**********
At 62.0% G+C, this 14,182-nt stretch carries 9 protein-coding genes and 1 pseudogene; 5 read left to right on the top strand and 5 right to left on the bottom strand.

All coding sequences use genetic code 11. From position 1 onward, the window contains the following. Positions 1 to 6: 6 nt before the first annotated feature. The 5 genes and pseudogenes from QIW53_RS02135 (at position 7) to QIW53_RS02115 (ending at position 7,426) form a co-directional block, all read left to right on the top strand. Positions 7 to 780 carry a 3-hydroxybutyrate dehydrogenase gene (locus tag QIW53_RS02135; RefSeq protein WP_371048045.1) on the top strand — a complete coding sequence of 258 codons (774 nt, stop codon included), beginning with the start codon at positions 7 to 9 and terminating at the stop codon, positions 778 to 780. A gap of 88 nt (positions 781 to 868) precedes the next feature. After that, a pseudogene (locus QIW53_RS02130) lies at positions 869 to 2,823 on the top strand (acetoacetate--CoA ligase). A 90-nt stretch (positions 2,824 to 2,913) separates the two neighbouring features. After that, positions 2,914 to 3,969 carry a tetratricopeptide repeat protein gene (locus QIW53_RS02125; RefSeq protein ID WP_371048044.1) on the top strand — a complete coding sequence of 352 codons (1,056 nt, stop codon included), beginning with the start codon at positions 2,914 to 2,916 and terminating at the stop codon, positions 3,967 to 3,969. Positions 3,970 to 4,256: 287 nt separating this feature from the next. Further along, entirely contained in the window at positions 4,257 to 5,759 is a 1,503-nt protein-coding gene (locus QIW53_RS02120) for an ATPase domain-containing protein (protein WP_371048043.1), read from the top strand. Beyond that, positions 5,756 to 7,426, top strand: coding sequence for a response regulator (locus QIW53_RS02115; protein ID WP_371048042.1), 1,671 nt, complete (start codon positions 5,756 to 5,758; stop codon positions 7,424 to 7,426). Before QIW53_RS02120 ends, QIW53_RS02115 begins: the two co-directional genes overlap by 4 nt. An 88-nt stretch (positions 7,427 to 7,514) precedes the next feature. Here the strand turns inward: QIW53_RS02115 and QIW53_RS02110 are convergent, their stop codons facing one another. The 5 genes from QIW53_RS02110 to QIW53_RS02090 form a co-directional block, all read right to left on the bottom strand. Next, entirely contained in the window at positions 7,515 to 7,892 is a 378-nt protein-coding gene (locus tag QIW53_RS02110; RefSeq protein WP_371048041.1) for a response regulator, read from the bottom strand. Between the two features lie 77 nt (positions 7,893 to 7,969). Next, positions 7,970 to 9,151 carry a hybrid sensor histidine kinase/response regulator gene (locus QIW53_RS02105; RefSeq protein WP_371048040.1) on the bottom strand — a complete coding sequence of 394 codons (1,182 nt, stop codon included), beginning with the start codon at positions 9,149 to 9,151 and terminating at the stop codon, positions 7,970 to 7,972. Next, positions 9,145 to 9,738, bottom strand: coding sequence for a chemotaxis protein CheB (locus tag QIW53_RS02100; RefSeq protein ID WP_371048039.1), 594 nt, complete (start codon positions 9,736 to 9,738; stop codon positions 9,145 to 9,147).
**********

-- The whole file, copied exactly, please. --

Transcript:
At 62.0% G+C, this 14,182-nt stretch carries 9 protein-coding genes and 1 pseudogene; 5 read left to right on the top strand and 5 right to left on the bottom strand.

All coding sequences use genetic code 11. From position 1 onward, the window contains the following. Positions 1 to 6: 6 nt before the first annotated feature. The 5 genes and pseudogenes from QIW53_RS02135 (at position 7) to QIW53_RS02115 (ending at position 7,426) form a co-directional block, all read left to right on the top strand. Positions 7 to 780 carry a 3-hydroxybutyrate dehydrogenase gene (locus tag QIW53_RS02135; RefSeq protein WP_371048045.1) on the top strand — a complete coding sequence of 258 codons (774 nt, stop codon included), beginning with the start codon at positions 7 to 9 and terminating at the stop codon, positions 778 to 780. A gap of 88 nt (positions 781 to 868) precedes the next feature. After that, a pseudogene (locus QIW53_RS02130) lies at positions 869 to 2,823 on the top strand (acetoacetate--CoA ligase). A 90-nt stretch (positions 2,824 to 2,913) separates the two neighbouring features. After that, positions 2,914 to 3,969 carry a tetratricopeptide repeat protein gene (locus QIW53_RS02125; RefSeq protein ID WP_371048044.1) on the top strand — a complete coding sequence of 352 codons (1,056 nt, stop codon included), beginning with the start codon at positions 2,914 to 2,916 and terminating at the stop codon, positions 3,967 to 3,969. Positions 3,970 to 4,256: 287 nt separating this feature from the next. Further along, entirely contained in the window at positions 4,257 to 5,759 is a 1,503-nt protein-coding gene (locus QIW53_RS02120) for an ATPase domain-containing protein (protein WP_371048043.1), read from the top strand. Beyond that, positions 5,756 to 7,426, top strand: coding sequence for a response regulator (locus QIW53_RS02115; protein ID WP_371048042.1), 1,671 nt, complete (start codon positions 5,756 to 5,758; stop codon positions 7,424 to 7,426). Before QIW53_RS02120 ends, QIW53_RS02115 begins: the two co-directional genes overlap by 4 nt. An 88-nt stretch (positions 7,427 to 7,514) precedes the next feature. Here the strand turns inward: QIW53_RS02115 and QIW53_RS02110 are convergent, their stop codons facing one another. The 5 genes from QIW53_RS02110 to QIW53_RS02090 form a co-directional block, all read right to left on the bottom strand. Next, entirely contained in the window at positions 7,515 to 7,892 is a 378-nt protein-coding gene (locus tag QIW53_RS02110; RefSeq protein WP_371048041.1) for a response regulator, read from the bottom strand. Between the two features lie 77 nt (positions 7,893 to 7,969). Next, positions 7,970 to 9,151 carry a hybrid sensor histidine kinase/response regulator gene (locus QIW53_RS02105; RefSeq protein WP_371048040.1) on the bottom strand — a complete coding sequence of 394 codons (1,182 nt, stop codon included), beginning with the start codon at positions 9,149 to 9,151 and terminating at the stop codon, positions 7,970 to 7,972. Next, positions 9,145 to 9,738, bottom strand: coding sequence for a chemotaxis protein CheB (locus tag QIW53_RS02100; RefSeq protein ID WP_371048039.1), 594 nt, complete (start codon positions 9,736 to 9,738; stop codon positions 9,145 to 9,147).